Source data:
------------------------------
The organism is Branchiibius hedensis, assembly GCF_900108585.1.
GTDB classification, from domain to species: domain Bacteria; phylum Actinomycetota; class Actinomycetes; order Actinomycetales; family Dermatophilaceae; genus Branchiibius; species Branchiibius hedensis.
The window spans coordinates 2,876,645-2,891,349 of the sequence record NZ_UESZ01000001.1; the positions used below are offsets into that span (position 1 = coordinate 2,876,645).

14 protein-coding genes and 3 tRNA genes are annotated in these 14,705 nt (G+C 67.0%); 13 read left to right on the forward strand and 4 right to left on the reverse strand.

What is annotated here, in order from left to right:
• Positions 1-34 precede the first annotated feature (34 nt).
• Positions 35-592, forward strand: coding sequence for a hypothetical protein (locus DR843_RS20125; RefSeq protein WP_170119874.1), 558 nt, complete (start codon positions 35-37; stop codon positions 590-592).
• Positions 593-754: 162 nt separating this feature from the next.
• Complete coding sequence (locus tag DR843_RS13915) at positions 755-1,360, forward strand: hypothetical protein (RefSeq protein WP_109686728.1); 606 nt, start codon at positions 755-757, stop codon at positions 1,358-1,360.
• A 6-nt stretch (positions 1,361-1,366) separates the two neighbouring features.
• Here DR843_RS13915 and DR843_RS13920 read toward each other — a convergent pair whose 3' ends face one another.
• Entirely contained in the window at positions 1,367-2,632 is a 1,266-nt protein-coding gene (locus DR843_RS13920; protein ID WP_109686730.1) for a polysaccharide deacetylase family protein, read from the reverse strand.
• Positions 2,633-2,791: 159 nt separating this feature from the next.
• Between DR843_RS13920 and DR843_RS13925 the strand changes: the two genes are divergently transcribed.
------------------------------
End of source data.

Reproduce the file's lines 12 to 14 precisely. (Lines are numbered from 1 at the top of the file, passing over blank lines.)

• Entirely contained in the window at positions 1,367-2,632 is a 1,266-nt protein-coding gene (locus DR843_RS13920; protein ID WP_109686730.1) for a polysaccharide deacetylase family protein, read from the reverse strand.
• Positions 2,633-2,791: 159 nt separating this feature from the next.
• Between DR843_RS13920 and DR843_RS13925 the strand changes: the two genes are divergently transcribed.